Once again, the Durham County Courthouse is being rocked by controversy as Durham District Attorney Tracy Cline is publicly calling Durham Senior Superior Court Judge Orlando Hudson guilty of  "moral turpitude, dishonesty and corruption" because of his recent rulings against her. Judge Hudson has blasted Cline for several previous cases he’s had to overturn because, he’s ruled, Cline, as a prosecutor, had not handled them properly. Cline filed a response with the court, ripping Judge Hudson for his rulings against her, saying that it was personal. Cline wants Hudson removed from criminal matters.

MARGIOTTA'S GONE - Ron Margiotta, seen here with fellow Republican Venita Peyton, left the Wake County School Board Tuesday after eight year as a member, and two years as its chairman. A chair, Margiotta led the school system away from student diversity to a controversial neighborhood schools policy. Margiotta lost his bid for a third term last month, and with it, his Republican majority [file photo]

NEW RWCA PRESIDENT - Rev. Dr. Earl Johnson, pastor of Martin Street Baptist Church in Raleigh, was elected Nov. 17 as the new president of the Raleigh-Wake Citizens Association. Rev. Johnson succeeds outgoing President Danny Coleman, who served two terms. Other elected officers include Michael Leach as the new RWCA vice president, Betty Poole as Secretary, and Bernard Allen Jr. as Treasurer. [photo courtesy of Christian Faith Baptist Church]


                             HATE CRIME VICTIM NOW LEADS NAACP BRANCH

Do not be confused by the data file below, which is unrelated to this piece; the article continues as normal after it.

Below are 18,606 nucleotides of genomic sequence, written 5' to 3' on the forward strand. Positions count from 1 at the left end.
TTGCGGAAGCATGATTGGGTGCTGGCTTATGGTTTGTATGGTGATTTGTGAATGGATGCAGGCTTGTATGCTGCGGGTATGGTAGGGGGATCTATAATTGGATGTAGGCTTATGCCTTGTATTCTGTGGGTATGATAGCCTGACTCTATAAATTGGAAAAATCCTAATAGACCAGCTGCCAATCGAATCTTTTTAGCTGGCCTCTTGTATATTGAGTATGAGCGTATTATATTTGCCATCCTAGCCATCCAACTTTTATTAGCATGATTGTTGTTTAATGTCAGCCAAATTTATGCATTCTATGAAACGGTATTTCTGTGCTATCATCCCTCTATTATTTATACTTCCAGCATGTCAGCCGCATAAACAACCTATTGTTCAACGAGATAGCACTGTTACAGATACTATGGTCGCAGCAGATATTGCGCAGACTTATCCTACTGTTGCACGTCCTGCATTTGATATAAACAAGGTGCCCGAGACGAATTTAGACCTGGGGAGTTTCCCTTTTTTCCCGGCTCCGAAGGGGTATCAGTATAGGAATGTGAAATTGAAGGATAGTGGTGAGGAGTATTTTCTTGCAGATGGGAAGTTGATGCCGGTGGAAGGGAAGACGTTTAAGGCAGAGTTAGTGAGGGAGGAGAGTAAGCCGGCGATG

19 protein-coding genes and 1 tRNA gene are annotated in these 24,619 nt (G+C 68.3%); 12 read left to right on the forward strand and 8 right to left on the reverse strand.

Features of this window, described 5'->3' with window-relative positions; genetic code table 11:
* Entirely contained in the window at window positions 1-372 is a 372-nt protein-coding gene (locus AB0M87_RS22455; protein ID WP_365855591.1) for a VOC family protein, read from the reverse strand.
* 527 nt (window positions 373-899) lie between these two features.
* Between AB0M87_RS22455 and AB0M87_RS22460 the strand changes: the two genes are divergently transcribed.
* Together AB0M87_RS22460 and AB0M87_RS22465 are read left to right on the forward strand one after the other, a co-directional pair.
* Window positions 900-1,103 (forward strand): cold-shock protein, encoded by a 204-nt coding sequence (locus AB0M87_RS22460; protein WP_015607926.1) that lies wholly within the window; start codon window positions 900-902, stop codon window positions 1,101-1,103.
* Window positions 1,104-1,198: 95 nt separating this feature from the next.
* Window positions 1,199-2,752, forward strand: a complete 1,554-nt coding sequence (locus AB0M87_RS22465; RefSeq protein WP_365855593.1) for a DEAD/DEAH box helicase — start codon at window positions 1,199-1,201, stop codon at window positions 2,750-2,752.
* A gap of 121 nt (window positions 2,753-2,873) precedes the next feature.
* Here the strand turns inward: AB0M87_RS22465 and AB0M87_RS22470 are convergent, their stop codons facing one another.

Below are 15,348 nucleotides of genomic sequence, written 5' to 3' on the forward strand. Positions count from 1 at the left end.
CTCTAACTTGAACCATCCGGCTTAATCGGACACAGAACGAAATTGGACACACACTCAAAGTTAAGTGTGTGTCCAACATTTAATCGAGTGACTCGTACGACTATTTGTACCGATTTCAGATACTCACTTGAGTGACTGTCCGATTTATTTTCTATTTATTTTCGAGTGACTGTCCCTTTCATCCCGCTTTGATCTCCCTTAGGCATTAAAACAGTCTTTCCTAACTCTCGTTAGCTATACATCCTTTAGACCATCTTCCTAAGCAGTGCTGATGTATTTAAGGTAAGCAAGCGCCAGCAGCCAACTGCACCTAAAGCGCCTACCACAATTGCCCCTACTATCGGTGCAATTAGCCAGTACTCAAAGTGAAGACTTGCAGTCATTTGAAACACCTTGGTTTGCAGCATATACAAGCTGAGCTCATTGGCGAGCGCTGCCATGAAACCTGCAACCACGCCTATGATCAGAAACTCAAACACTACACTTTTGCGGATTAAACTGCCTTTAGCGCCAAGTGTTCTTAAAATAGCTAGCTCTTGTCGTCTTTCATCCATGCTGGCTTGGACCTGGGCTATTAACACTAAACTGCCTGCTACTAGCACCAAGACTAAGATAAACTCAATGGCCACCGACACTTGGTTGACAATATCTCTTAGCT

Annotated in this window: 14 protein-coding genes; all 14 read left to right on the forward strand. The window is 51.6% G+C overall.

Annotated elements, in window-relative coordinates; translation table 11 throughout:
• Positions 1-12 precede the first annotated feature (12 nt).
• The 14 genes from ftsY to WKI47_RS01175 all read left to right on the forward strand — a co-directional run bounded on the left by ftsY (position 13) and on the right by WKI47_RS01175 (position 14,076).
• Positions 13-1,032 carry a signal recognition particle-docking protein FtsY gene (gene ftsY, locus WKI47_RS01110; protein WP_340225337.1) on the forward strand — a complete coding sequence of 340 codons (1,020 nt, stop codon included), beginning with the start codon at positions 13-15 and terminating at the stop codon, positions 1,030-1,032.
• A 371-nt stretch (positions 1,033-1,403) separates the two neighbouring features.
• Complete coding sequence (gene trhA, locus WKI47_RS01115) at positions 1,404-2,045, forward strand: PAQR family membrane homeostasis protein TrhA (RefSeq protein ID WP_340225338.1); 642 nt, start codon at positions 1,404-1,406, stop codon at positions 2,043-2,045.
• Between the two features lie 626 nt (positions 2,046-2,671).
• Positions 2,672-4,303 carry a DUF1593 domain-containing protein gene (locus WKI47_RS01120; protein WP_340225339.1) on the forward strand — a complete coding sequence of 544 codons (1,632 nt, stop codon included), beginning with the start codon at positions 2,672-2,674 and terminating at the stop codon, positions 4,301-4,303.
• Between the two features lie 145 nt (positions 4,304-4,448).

NAACP BRANCH PRESIDENT OVERCOMES - [Arlington, Texas] Silk Littlejohn-Gamble, seen here taking the oath of office with her husband, Broderick (center) and pastor, Rev. Frederick Haynes III, was sworn-in recently as the new president of the Arlington NAACP. In 2007, Littlejohn-Gamble was viciously beaten in a hate crime, and slurs written on her home. [Photo Gordon Jackson of the Dallas Weekly]

           WHY WE ARE THANKFUL -  Every year at this juncture, we take the time to count our blessings.
            Or at least we should.
            True, there is much happening in our world, indeed in our nation and state, which makes us anxious, if not fearful about what could possibly happen next.
            Our economy is on life support. People who want to work, and are able to work, cannot find gainful employment.
            And our national and state leaders are playing Russian Roulette with our future, intoxicated with the potential power that partisan politics can bring.
            There are times when, just like you, we turn on the television, watch what’s going, and shake our heads wondering, “Lord, can it get any worse?”
            Of course it can, but that’s why we should be thankful.
            Our Bible tells us that when it comes to the faith that all of us should have in Almighty GOD, we should expect that it will be tested vigorously, and often.
            How else would we recommit ourselves to that which the Lord would have us do?
            In thanking Him for all that He has allowed us to accomplish and achieve, we also commit ourselves to doing more that helps the least of us, and brings justice and brings justice and mercy to all of us.